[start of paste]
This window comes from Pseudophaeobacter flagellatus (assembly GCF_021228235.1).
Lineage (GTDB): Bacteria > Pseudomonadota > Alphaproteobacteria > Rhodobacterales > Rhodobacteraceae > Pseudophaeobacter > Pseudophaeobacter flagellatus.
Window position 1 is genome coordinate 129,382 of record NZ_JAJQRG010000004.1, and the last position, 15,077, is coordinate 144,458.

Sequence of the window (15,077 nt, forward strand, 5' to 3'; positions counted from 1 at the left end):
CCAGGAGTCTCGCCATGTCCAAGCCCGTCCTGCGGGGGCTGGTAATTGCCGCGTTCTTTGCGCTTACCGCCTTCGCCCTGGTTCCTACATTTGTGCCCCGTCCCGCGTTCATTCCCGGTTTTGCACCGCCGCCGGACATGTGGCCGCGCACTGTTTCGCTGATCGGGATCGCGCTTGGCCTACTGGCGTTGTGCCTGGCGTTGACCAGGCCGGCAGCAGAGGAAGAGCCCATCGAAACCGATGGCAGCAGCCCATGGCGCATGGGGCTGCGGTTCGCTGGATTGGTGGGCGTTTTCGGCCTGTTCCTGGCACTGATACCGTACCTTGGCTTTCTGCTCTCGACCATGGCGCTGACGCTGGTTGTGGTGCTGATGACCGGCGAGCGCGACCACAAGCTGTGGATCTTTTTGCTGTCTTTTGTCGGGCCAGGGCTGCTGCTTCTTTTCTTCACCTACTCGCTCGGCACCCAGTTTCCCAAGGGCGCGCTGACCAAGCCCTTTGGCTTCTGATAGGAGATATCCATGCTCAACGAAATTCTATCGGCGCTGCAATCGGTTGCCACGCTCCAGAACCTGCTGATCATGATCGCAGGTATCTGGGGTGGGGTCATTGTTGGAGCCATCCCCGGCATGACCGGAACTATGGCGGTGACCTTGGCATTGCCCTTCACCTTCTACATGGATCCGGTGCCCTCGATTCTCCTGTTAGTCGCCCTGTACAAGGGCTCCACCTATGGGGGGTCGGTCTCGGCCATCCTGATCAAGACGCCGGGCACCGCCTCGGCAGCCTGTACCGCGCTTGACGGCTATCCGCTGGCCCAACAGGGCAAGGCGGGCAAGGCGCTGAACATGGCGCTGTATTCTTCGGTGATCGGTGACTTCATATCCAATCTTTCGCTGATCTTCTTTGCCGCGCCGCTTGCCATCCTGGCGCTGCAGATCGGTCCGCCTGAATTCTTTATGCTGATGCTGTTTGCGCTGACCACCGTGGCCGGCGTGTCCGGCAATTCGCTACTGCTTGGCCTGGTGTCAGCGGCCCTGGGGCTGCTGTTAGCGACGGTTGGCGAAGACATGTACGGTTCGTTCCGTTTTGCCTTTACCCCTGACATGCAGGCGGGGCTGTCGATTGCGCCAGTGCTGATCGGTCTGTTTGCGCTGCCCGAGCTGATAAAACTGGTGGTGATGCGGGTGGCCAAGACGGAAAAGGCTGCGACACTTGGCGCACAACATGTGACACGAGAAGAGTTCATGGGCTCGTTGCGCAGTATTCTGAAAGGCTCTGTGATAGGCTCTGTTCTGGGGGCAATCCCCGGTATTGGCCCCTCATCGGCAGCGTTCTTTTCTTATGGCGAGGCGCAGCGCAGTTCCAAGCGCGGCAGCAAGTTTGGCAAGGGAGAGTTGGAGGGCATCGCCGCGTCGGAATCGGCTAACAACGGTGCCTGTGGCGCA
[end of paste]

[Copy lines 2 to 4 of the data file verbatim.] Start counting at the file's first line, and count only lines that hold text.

Lineage (GTDB): Bacteria > Pseudomonadota > Alphaproteobacteria > Rhodobacterales > Rhodobacteraceae > Pseudophaeobacter > Pseudophaeobacter flagellatus.
Window position 1 is genome coordinate 129,382 of record NZ_JAJQRG010000004.1, and the last position, 15,077, is coordinate 144,458.

Sequence of the window (15,077 nt, forward strand, 5' to 3'; positions counted from 1 at the left end):